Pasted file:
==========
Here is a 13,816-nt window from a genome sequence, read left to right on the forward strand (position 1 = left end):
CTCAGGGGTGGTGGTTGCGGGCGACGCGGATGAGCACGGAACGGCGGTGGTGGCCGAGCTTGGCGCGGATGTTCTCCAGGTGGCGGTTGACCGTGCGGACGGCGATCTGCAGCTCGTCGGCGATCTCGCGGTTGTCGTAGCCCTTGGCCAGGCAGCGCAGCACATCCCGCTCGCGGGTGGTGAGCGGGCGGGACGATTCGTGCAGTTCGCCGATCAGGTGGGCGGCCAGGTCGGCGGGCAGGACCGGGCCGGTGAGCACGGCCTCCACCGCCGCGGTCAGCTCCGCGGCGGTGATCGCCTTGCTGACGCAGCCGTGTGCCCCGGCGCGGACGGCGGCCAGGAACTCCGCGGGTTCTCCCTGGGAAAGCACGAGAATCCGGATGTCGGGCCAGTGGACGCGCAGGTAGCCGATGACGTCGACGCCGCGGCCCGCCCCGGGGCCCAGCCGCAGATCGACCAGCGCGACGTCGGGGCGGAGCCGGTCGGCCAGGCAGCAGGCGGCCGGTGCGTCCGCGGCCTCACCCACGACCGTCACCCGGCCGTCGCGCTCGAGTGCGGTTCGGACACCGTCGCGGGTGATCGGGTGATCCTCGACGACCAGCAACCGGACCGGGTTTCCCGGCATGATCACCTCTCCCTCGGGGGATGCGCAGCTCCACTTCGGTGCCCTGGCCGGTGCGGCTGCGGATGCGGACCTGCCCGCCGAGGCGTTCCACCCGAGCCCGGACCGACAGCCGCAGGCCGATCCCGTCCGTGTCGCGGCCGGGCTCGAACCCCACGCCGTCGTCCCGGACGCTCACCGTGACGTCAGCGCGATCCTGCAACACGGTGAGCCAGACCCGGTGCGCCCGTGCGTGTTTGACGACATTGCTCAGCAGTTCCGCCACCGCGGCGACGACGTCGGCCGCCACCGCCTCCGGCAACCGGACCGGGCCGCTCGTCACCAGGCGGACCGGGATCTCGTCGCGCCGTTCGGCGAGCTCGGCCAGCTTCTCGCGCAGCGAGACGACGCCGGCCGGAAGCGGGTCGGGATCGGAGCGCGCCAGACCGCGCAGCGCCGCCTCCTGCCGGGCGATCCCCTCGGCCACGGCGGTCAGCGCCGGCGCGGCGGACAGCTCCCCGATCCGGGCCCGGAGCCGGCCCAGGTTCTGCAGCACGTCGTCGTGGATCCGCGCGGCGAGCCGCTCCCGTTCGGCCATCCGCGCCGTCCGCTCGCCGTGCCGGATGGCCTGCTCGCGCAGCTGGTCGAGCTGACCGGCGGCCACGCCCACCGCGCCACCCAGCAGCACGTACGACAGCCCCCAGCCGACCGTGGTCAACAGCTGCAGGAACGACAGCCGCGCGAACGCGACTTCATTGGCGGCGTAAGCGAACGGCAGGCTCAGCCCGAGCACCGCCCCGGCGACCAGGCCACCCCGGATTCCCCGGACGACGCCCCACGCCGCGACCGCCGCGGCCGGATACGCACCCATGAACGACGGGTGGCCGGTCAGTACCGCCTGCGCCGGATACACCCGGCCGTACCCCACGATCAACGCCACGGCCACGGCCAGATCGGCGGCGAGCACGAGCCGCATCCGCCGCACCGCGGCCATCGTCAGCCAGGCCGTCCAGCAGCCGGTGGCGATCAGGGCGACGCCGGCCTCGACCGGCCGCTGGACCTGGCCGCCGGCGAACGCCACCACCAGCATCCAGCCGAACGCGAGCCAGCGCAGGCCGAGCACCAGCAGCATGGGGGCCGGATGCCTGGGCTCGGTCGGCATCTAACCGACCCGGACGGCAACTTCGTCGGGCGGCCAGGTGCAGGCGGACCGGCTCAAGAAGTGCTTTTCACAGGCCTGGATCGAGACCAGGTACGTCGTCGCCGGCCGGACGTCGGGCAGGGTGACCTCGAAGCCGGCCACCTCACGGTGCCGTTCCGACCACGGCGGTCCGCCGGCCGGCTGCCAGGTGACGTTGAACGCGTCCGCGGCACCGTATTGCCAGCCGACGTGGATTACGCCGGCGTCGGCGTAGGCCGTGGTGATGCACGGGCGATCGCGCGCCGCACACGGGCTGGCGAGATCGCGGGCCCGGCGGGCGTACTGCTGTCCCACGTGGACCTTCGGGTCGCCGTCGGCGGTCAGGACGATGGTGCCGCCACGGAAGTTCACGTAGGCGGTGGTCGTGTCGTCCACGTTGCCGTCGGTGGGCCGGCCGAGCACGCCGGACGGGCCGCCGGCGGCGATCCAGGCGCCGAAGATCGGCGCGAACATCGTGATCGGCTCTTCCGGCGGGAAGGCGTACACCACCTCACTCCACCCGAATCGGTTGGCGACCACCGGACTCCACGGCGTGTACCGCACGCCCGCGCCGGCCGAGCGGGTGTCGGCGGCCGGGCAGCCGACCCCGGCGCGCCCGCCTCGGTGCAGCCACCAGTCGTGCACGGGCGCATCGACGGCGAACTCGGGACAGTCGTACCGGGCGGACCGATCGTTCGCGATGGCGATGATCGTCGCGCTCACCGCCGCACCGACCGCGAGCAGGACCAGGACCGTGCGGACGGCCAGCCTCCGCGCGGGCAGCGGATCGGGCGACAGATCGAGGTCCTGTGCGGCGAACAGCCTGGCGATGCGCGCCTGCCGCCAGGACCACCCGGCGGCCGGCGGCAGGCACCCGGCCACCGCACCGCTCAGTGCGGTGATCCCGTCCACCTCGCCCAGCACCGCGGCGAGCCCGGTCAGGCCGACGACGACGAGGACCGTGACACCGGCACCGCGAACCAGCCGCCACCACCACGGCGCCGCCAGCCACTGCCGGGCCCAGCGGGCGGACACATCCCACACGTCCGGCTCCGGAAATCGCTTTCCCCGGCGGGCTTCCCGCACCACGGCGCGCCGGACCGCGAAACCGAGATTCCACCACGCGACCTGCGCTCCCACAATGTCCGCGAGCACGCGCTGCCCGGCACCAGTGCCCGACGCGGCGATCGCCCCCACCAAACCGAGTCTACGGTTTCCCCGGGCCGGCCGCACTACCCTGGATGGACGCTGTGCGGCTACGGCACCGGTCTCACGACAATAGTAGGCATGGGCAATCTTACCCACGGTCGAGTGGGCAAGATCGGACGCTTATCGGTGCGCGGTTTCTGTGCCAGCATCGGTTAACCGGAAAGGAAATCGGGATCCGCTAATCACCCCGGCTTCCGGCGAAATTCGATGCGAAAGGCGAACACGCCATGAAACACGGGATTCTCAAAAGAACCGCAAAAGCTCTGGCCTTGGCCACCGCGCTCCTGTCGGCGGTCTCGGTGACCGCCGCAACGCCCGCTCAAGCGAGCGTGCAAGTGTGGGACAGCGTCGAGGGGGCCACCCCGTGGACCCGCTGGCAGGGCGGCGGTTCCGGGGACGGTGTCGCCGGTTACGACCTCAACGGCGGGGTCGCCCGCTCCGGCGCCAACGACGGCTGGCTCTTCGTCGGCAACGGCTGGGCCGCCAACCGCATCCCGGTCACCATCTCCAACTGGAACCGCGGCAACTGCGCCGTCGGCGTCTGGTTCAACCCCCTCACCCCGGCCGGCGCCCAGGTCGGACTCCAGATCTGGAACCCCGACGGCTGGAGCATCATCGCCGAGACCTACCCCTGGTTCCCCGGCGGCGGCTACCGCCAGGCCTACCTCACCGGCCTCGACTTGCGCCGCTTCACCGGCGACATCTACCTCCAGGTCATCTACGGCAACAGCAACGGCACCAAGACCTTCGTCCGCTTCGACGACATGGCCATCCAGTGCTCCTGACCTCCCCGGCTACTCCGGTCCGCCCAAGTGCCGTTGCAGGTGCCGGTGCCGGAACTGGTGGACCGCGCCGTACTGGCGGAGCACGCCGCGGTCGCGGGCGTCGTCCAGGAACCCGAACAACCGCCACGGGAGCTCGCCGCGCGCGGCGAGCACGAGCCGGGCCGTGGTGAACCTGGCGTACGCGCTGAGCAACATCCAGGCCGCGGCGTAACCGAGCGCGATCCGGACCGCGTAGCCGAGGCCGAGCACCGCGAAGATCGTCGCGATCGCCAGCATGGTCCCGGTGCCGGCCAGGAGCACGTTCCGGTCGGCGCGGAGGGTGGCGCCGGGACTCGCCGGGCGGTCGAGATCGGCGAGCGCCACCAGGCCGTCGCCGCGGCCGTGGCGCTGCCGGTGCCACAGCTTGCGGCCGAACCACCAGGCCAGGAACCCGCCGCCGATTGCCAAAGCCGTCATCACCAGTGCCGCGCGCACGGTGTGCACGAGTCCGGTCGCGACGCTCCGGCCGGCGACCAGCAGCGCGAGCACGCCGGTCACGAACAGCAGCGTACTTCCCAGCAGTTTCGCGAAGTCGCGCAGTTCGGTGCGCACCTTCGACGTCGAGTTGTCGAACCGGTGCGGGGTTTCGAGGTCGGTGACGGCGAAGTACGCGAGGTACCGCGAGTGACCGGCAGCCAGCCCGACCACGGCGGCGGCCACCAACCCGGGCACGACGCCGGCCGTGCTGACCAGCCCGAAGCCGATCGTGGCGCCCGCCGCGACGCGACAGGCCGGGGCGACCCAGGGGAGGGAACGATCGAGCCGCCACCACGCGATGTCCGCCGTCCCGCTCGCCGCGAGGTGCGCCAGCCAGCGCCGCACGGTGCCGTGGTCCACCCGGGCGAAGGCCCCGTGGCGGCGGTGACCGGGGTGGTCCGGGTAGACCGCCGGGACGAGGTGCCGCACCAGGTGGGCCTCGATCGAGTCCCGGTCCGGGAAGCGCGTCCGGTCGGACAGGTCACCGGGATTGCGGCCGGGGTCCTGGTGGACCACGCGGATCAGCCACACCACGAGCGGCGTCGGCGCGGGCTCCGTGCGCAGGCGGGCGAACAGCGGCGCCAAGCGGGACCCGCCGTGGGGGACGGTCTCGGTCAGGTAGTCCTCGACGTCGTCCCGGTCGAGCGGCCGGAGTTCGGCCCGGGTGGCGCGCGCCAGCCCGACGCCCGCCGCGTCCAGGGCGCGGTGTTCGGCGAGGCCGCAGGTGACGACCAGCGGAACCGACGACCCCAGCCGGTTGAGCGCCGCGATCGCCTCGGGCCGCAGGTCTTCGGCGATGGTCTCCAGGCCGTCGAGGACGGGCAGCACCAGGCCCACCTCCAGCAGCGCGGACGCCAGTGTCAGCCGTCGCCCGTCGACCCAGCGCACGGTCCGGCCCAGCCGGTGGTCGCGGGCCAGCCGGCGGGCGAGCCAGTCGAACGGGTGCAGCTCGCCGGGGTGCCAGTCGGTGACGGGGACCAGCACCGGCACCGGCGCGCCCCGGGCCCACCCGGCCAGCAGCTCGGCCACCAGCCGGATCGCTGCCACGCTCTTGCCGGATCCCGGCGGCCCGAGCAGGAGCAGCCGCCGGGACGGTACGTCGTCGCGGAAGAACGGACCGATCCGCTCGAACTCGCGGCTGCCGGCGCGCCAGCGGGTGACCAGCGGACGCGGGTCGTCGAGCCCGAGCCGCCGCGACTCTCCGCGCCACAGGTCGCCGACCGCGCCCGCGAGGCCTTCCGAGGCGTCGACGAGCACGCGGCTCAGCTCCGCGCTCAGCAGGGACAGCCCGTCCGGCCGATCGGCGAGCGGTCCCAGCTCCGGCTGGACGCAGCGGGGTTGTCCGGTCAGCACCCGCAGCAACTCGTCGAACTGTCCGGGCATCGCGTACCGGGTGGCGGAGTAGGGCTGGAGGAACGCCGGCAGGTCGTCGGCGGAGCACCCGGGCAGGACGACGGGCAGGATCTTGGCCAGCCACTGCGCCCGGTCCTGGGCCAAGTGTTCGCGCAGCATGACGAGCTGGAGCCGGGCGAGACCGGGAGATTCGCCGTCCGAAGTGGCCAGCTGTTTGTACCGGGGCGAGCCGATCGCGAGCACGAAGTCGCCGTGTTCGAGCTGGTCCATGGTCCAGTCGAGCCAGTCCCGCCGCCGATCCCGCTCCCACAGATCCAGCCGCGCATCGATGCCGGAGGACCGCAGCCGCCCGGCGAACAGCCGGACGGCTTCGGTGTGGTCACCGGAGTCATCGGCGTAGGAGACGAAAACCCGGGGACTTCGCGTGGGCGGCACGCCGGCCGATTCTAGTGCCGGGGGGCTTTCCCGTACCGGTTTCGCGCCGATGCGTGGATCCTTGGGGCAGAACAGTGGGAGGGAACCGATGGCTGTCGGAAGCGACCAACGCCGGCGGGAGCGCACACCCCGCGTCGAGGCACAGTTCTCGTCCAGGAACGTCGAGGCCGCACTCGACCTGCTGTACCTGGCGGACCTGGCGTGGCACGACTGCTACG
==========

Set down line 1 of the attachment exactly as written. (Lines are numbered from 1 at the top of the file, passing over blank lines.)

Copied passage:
Here is a 13,816-nt window from a genome sequence, read left to right on the forward strand (position 1 = left end):